By Dee Jae Cox

It’s a given that theatre often mirrors society and culture. The good, the bad and the ugly all reflected in the stories we tell.  In the age of #Metoo, it is important to note that sexual harassment and abuse of women and girls is not a new phenomenon.  It is an abhorrent behavior as old as time. What is slowly changing in our era is the refusal to accept and tolerate this abuse as a normal part of male behavior.  

As evidenced by many of their previous productions, Coachella Valley Repertory does not shy away from taking on tough issues. Paula Vogel’s 1998 Pulitzer Prize winning play, “How I learned to Drive,” currently in production at CV Rep, is no exception.  In reference to her award winning play, Vogel said, “Taboo subjects always interest me. The eroticizing of children is so prevalent in the culture yet so seldom acknowledged.”  Vogel takes on that topic with a masterful pen in this script.

Photo By CV Rep

Author S.M. Stevens wrote, “When a show ends, for a few days, my body sizzles with left over energy, like a tree in the wake of a lightening strike.”  That is the exact effect that Vogel’s, “How I learned to Drive,” has on an audience.  It is the story of a woman who learned to navigate the roadmap of life through the twisted driving lessons of an uncle whose pedophilia shaped and distorted her worldview.  Angela Sauer is ‘Li’l Bit,’ whose non-liner memories span the ages of 11 years through 35 as she reveals the incestuous relationship that was prevalent in her life until she was able to break away at the age of 18. 


Though a deep and often taboo topic, Vogel tells this story with humor, empathy and profound insight.  Sauer, performs the role of the protagonist with perfect nuances of realization and revelation. One of Sauer’s most notable skills as an actor is her ability to move this character between varying ages and aspects, without ever loosing the unifying connection of how this abuse impacted the child and the woman. Not just revealing the incest, but the sexual harassment that girls often face as a common and accepted part of growing up female. 

Dennis Gersten portrays Uncle Peck, the adult man who becomes obsessed with a child and calls it love.  Gersten is wonderful in this role.  His empathetic portrayal of a despicable character proves that relationships are never black and white.  Vogel’s script explores the many shades of grey in human interactions.  Sauer and Gersten bring the varying hues of human nature to life with their incredible performances.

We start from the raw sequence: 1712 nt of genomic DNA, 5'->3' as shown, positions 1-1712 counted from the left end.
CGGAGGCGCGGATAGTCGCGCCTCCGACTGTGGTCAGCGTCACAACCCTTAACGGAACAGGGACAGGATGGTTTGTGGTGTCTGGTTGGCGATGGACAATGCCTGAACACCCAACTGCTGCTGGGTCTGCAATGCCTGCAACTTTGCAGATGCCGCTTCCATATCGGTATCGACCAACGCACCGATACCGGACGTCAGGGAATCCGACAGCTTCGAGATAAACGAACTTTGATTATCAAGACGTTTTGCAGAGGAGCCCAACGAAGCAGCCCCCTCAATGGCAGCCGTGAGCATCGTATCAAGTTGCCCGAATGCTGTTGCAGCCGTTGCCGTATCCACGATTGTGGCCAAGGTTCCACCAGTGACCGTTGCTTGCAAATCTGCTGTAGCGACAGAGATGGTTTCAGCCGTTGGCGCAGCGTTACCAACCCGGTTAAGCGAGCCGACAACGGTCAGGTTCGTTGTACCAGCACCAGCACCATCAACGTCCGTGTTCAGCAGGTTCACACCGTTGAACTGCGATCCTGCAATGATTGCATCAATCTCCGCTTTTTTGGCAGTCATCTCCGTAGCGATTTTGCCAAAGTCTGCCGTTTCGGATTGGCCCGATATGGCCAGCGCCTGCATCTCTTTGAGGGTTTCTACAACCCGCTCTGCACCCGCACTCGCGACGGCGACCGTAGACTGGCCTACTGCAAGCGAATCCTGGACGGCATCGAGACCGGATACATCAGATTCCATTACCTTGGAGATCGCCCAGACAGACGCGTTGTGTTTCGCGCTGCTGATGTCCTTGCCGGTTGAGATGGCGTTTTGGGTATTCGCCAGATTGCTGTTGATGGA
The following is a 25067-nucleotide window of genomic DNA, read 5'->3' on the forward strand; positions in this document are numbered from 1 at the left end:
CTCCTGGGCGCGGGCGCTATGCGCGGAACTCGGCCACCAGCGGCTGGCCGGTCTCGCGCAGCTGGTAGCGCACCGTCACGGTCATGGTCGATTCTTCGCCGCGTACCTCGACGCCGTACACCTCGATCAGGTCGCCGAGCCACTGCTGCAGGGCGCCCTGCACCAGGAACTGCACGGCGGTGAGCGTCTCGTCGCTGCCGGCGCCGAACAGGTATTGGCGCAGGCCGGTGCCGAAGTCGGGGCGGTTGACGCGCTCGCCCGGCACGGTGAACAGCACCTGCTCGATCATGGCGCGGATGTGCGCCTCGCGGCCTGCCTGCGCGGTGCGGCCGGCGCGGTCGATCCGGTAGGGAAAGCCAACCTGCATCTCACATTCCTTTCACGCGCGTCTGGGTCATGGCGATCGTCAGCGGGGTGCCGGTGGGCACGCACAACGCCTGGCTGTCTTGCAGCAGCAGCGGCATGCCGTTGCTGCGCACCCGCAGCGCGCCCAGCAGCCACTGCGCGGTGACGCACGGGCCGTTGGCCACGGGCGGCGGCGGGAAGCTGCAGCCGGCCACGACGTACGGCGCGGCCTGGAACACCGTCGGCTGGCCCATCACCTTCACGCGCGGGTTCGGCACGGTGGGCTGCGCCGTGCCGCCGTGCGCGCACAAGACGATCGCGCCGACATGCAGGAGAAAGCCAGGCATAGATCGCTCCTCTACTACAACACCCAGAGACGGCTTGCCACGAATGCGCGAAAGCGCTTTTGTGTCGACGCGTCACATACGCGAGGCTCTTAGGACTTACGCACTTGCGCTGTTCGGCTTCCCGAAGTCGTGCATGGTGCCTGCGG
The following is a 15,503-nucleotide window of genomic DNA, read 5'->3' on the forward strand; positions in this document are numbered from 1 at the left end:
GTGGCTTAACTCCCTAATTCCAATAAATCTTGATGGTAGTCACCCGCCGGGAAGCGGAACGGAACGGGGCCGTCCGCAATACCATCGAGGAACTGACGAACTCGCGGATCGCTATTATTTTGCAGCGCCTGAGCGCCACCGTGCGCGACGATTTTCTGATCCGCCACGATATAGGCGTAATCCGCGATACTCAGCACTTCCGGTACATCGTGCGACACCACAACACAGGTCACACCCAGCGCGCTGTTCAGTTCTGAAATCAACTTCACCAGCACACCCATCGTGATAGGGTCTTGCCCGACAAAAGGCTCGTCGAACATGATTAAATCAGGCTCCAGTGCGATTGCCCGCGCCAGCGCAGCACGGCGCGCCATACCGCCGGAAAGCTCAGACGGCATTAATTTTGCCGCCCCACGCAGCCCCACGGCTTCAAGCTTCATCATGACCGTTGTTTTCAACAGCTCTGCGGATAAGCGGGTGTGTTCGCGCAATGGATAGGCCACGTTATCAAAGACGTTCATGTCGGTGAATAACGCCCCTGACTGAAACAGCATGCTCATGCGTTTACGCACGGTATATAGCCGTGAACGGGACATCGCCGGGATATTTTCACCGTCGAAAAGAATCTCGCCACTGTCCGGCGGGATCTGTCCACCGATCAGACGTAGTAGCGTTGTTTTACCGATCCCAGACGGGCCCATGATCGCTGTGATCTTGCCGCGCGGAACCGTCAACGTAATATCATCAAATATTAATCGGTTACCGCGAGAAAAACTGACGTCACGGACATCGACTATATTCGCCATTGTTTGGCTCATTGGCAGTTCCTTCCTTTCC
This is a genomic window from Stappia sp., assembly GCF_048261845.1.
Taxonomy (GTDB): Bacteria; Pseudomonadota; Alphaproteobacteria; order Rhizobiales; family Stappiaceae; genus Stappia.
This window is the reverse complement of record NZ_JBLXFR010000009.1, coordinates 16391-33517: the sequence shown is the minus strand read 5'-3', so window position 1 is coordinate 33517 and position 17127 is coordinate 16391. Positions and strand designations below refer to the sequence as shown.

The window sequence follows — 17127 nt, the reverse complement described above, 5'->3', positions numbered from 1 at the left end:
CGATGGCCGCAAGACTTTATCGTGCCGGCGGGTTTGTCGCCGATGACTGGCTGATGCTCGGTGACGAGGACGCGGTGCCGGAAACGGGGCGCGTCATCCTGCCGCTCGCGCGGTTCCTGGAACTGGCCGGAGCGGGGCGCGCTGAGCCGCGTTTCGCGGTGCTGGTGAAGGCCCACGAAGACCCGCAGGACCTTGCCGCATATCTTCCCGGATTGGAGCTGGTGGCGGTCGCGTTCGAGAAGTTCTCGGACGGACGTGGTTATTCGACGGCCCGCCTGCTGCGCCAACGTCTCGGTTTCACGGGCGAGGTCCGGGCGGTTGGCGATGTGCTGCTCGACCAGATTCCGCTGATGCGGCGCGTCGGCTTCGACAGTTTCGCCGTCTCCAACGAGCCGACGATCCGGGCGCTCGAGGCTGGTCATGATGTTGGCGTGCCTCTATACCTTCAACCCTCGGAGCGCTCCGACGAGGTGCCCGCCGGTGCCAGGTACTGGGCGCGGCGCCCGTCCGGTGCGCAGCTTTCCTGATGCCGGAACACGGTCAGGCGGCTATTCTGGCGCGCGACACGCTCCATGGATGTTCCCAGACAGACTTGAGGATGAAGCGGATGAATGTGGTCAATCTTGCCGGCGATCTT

Photo By CV Rep

Jillian Taylor, Debra Cardona and Charles Pasternak are the ‘Greek Chorus.’  They are captivating as they perform the roles of Li’l Bit’s family members, playing out her recollections of scenes with her alcoholic mother, the “titless wonder”, her misogynistic grandfather “Big Papa,” her passive aggressive aunt and her submissive grandmother.

Joanne Gordon’s skillful direction gives this play the additional performance art quality that it deserves.  Characters and scenes flow upstage and downstage like a drive on a winding country road. Jimmy Cuomo’s creative set proves once more that when it comes to design, he is always at the top of his game. Moira Wilkie-Witaker’s lighting design, Kate Fechtig’s sound and Lori Jo Wood’s costumes all gave this show the top production qualities that CV Rep is known for.

How I Learned to Drive, is a brilliant script.  It is a play that every theatregoer should see.  And CV Rep’s production will allow you to see it as the Playwright herself would no doubt appreciate. 

‘How I learned to Drive’, is in production at the Coachella Valley Repertory Theatre located at 69930 Highway 111, Suite 116, Rancho Mirage, CA 92270, through November 18, 2018.   

For Information on upcoming shows: call 760-296-2966, or visit

Dee Jae Cox is a playwright, director and producer.  She is the Cofounder and Artistic Director for The Los Angeles Women’s Theatre Project. and